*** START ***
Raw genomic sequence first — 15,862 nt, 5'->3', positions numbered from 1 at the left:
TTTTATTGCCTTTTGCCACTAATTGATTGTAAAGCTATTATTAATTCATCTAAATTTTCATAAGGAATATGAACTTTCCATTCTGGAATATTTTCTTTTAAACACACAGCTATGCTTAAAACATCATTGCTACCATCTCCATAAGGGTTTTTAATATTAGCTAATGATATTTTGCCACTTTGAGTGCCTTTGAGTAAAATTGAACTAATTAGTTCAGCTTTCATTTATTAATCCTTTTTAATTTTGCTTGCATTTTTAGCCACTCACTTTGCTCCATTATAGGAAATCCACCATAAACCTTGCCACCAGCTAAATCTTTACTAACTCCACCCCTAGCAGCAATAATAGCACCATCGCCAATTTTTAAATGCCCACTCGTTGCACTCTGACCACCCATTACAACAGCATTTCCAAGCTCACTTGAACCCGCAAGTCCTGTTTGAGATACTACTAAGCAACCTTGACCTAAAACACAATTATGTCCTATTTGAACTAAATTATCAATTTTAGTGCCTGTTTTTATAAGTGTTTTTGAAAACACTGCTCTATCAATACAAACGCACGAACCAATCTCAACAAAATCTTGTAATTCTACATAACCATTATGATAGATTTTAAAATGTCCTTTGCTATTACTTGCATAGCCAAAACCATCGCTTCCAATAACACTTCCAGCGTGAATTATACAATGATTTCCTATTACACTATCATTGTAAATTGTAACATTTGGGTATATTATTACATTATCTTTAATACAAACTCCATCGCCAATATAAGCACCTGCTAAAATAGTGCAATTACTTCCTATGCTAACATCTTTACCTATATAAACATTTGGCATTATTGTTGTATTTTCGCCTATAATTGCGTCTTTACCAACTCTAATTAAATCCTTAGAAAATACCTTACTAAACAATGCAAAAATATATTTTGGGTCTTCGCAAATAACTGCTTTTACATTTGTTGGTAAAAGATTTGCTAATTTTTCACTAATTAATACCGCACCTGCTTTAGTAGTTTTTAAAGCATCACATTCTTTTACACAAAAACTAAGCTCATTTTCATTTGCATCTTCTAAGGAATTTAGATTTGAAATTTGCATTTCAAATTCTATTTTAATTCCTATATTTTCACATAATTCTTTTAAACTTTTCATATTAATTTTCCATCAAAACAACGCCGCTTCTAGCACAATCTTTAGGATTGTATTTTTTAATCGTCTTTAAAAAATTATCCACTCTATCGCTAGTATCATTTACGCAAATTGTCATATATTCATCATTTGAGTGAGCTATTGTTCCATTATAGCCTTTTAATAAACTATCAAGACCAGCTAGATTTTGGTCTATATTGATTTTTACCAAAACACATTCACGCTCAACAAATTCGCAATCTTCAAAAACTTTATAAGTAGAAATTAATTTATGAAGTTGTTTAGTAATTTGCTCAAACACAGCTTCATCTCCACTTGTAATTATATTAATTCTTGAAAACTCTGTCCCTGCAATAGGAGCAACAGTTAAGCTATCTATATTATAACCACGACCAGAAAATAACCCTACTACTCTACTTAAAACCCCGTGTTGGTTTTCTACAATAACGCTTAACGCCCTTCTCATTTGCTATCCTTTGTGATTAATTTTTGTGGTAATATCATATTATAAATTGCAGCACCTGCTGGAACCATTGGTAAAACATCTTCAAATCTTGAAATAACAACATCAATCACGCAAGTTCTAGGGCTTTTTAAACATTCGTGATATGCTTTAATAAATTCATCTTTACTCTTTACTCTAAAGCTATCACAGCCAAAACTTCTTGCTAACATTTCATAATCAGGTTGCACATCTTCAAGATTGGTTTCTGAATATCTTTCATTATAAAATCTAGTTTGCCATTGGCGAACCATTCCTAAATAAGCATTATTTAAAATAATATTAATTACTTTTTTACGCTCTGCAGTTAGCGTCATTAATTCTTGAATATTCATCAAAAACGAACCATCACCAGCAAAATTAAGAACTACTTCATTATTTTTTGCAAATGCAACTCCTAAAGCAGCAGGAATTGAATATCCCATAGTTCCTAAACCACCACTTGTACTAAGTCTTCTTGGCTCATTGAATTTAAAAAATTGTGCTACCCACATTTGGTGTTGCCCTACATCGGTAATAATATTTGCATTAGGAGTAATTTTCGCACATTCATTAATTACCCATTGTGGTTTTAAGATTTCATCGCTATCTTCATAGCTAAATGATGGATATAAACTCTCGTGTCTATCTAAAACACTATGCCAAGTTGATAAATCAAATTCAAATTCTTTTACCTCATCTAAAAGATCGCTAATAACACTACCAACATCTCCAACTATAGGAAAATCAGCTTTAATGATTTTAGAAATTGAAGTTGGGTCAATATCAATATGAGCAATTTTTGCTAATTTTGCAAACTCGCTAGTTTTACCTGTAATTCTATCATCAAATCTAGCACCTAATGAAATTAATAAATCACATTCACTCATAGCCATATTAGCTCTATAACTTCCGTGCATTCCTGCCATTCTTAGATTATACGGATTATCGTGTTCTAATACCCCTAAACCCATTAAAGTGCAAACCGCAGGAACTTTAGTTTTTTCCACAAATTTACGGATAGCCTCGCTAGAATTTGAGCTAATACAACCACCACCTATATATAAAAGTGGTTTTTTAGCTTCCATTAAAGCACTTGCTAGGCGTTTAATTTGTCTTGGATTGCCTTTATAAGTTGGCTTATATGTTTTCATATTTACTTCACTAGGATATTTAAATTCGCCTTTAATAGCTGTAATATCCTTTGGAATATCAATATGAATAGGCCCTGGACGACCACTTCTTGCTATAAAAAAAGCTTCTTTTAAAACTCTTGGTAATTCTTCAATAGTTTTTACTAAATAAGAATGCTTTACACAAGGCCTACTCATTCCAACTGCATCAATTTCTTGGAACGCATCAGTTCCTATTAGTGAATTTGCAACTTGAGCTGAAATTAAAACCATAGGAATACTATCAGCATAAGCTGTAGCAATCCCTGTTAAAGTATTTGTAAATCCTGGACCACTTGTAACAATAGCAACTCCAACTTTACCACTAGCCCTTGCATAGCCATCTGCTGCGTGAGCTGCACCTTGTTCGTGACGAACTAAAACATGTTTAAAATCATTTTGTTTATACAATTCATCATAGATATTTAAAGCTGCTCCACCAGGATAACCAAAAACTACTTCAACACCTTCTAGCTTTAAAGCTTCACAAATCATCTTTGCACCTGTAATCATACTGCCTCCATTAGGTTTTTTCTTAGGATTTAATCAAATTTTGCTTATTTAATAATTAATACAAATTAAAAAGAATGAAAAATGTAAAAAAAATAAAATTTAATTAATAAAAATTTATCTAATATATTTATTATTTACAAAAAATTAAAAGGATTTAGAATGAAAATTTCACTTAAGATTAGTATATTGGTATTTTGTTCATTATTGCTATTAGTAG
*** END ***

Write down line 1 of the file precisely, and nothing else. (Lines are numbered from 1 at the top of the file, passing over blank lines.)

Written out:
Raw genomic sequence first — 15,862 nt, 5'->3', positions numbered from 1 at the left: